Friday, November 17, 2017

Attachable Sleeves - 1640 - 1722

In 1667, New York City, Madam Cornelia de Vos was seen wearing...

                                             “…, a pair of red and yellow sleeves,…”

Ms. de Vos's "red and yellow sleeves" turn up both in an "as seen" court record but also in her probate inventory. Both "waistcoats" and "mantels" with attachable sleeves were commonly used by farmers, traders, crafts people and even merchants of different status levels for the entirety of the 17th Century and into the 18th Century. Of the probate inventories in my database; there are 36 pairs of sleeves, with one particular 1640 inventory demonstrating the practical nature of New Netherland wardrobes with a number of doubles, waistcoats and mantels with attachable sleeves; whereas the 1641 and 1646 inventories sampled below also include furred jackets, robes and other garments reflective of farmers a bit more well off. Nevertheless, farmers, trades and crafts people regardless of wealth were wearing waistcoats with attachable sleeves.

1640, Female, Fort Amsterdam, (Manhattan) Tobacco Farmers (5 or more pairs of sleeves)

2 pairs of sleeves; 1 pair of woolen yarn, 1 pair of damask,
4 little mantles, one of them with fur,
2 pairs of white sleeves,
(?) pairs of yellow sleeves

Sleeves come in a variety of colors with some being patterned. They show up in mostly women's but also in men's and children's list of clothes. Some fashion historians tend to define a "waistcoat" as always having attached sleeves, and this tends to be true for some nations or regions. But primary sources show that the opposite can be true for other nations and regions. This is a great example of why research in one town, city or region can not be wholly (100% or always) applied to another town, city or region. They can over lap and we will see this in a later post when we look at New England and New Netherland as there are items that clearly overlap, some are adopted across ethnic lines and others only have "comparables". Belo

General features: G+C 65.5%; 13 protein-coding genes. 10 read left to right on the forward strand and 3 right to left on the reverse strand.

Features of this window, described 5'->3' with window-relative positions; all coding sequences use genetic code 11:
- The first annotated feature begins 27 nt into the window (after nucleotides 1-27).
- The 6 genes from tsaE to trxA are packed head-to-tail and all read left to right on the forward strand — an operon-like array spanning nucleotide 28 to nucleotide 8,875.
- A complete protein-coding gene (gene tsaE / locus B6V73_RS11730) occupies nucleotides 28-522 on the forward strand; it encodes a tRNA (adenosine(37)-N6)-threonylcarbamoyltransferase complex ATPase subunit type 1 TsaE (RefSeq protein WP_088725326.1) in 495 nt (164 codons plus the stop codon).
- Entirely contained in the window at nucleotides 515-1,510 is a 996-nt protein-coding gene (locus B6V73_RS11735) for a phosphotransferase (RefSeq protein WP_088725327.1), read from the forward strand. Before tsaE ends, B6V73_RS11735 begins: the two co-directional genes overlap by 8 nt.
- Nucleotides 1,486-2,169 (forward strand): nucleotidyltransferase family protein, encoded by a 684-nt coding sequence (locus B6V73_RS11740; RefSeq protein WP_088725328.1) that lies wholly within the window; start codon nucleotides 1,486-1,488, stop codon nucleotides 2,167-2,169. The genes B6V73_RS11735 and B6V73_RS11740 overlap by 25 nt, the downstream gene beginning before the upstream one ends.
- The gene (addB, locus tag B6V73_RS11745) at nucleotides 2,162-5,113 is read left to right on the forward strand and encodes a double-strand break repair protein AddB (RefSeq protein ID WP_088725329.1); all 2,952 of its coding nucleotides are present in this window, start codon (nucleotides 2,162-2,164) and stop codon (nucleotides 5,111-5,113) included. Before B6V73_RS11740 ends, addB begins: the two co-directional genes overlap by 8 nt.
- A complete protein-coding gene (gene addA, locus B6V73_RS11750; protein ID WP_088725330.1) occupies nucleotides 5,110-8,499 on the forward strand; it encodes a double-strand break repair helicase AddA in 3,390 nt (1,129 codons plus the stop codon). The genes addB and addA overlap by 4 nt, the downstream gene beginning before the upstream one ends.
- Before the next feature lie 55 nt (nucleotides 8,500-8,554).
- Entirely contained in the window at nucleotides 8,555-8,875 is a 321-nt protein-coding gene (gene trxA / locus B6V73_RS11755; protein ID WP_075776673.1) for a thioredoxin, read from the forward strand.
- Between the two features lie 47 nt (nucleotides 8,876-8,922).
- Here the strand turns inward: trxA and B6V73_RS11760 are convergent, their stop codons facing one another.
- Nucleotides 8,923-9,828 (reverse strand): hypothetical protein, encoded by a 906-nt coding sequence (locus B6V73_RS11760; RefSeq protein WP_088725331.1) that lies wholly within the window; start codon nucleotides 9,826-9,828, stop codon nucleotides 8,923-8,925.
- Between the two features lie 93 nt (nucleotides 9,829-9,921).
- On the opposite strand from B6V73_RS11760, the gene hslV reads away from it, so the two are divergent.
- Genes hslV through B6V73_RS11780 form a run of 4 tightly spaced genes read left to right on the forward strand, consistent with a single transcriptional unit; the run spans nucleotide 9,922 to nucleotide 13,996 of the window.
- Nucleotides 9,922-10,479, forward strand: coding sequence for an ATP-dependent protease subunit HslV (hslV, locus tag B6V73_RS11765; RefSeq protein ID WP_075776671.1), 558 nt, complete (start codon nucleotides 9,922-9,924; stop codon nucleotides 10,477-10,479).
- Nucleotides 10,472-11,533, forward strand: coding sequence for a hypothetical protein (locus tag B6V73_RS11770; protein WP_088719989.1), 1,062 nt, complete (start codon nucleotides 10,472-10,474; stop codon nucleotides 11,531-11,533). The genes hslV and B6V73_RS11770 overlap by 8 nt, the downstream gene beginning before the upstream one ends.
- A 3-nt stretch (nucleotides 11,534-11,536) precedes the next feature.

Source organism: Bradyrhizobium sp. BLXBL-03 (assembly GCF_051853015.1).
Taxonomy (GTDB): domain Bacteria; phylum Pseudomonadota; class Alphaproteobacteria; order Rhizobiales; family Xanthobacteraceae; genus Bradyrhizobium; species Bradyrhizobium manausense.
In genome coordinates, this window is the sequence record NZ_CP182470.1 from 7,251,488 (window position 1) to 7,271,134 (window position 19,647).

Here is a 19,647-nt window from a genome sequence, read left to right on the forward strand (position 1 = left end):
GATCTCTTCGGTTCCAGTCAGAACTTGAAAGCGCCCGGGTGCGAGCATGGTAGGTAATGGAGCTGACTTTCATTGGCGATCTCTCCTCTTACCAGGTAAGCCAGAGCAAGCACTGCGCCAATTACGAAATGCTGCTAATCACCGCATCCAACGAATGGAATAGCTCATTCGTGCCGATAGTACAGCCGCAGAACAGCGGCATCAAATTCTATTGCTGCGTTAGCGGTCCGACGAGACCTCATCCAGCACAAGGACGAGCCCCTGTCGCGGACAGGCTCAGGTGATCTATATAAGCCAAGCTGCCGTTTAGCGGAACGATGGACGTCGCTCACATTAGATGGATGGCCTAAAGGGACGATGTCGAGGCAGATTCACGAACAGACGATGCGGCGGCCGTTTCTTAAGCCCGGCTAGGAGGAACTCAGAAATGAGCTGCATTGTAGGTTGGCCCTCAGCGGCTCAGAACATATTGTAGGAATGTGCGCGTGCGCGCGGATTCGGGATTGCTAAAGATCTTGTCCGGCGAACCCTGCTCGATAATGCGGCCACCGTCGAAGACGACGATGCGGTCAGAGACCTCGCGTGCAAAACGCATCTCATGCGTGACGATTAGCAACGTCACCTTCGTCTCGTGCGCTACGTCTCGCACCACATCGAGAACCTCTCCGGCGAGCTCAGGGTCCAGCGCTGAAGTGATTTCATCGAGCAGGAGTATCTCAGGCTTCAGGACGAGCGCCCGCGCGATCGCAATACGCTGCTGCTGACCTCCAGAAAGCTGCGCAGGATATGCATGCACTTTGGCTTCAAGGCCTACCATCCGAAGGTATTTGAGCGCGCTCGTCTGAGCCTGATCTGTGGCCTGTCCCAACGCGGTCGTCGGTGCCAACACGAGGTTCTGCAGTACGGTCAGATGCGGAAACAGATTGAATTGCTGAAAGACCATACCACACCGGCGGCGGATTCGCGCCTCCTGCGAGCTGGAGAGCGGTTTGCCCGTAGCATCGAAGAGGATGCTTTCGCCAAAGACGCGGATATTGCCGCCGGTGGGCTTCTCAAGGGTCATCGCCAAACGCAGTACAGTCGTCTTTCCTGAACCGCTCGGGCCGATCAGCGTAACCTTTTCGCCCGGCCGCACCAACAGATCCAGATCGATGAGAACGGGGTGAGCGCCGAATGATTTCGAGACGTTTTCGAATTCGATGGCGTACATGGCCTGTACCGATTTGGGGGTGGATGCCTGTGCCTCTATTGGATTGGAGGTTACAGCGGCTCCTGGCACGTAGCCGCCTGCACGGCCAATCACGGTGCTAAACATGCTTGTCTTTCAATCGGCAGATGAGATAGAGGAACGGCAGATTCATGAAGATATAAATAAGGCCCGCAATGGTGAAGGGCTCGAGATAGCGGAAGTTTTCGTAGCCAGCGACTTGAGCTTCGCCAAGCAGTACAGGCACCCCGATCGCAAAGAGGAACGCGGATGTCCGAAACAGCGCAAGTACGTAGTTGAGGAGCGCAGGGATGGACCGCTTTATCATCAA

w cropping of painting by Gabriel Metsu - Das Bohnenfest. Link.

1641, Female, Pavonia, (New Jersey) She is a sheep farmer and married to a Dutch WIC employee, (2 pairs)

1 undershirt of woolen yarn,
1 pair of damask sleeves, half worn,
1 little black vest with two sleeves

1646, Female, Albany, Crops and Dairy Farmer, (2 pair)

1 little black silk mantle with a pair of sleeves,
1 pair of old sleeves

During the first half of the century, the attached sleeves are associated with Jackets and Mantels, but later it is not obvious. It may be because waistcoats and bodices also had sleeves. Cropping of painting by Gerard ter Borch (Dutch, 1617–1681), about 1650/51. Link. 

The wearing of jackets with attachable sleeves continues into the 1690s and through to the 1720s. They can be very colorful and came in a variety of fabrics:

1702, Male, Merchant, NYC - To one old “Coats”, waistcoats without “sleaves” 000:7:6

1722, Female, Shop Keeper, NYC - 7 prs woman's sleeves 5.3

Of the 36 pairs of sleeves in New Netherland and later New York; 6 inventories had only one pair, 3 inventories had two pairs and two inventories had 3 pairs; the remainder had 5 or more pairs of sleeves. There was no correlation between having 1, 2 or 3 pairs based on decade or time frame. The inventories range from Manhattan to Kingston (Wiltwijk) to Albany, and span 1640 to 1722. 

1 comment:

  1. I love your posts! :-) It's interesting that the sleeves were once pretty common across the social scale, and so late too; today they seem so exotic and unusual.

    John Styles' "Threads of Feeling" (textile tokens from the London foundling hospital) has a couple of baby sleeves, left in 1745 and 1746 respectively, so attached sleeves might have stayed in use longer in baby wear.